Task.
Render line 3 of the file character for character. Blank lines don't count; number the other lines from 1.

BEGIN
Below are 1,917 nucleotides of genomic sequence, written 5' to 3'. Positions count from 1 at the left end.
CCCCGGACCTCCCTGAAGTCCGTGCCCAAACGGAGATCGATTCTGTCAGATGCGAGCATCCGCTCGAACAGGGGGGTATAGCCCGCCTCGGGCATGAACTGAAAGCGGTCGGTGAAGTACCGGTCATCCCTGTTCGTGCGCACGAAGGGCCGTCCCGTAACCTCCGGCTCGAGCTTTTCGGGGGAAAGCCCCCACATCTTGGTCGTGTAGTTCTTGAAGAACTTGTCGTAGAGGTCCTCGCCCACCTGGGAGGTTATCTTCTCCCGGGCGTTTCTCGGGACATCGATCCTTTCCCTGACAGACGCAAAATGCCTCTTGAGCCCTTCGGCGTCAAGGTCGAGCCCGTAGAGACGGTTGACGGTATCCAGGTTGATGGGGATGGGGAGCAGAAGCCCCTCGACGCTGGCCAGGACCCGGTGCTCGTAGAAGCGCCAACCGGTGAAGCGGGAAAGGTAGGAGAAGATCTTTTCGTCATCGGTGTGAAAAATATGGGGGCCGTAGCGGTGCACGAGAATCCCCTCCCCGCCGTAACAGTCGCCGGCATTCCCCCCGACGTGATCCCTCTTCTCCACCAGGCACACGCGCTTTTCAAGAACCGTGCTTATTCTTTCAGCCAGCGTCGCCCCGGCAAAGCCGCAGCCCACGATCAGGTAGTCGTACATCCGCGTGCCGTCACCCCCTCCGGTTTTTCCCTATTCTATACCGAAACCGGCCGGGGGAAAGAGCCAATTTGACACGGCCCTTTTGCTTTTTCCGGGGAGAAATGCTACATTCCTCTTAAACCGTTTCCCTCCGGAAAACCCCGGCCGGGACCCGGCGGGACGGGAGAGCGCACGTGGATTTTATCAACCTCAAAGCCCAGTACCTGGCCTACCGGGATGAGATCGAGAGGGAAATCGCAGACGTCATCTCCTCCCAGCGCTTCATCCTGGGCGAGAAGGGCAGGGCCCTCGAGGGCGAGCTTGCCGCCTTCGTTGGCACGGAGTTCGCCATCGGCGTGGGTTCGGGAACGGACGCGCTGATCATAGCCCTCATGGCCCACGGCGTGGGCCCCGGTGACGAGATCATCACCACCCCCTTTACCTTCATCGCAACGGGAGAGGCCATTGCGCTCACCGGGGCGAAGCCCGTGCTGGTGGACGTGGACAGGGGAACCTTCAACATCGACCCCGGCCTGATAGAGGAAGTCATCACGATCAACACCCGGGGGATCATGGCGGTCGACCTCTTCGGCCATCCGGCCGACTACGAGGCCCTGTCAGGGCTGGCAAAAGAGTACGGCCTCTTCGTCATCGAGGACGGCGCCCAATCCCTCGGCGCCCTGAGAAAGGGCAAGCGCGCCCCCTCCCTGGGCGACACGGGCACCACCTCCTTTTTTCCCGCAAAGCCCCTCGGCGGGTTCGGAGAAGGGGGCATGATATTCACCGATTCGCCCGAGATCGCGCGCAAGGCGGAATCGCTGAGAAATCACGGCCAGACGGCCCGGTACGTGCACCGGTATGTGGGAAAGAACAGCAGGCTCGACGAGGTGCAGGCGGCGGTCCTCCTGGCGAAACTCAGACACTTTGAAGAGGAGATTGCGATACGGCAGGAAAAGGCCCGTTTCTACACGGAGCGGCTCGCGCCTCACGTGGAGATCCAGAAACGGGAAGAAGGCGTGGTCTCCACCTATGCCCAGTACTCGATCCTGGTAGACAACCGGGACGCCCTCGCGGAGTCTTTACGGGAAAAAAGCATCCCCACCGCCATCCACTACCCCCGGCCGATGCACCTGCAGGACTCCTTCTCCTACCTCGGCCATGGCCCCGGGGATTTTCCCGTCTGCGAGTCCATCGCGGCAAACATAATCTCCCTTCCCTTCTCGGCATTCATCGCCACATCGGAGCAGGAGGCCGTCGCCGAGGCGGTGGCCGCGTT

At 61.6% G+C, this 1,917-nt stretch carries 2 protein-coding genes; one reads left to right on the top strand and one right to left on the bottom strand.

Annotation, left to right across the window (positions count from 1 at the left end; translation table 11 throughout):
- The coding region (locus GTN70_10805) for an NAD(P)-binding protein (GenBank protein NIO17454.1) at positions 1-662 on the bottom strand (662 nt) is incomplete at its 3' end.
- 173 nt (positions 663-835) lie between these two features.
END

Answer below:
At 61.6% G+C, this 1,917-nt stretch carries 2 protein-coding genes; one reads left to right on the top strand and one right to left on the bottom strand.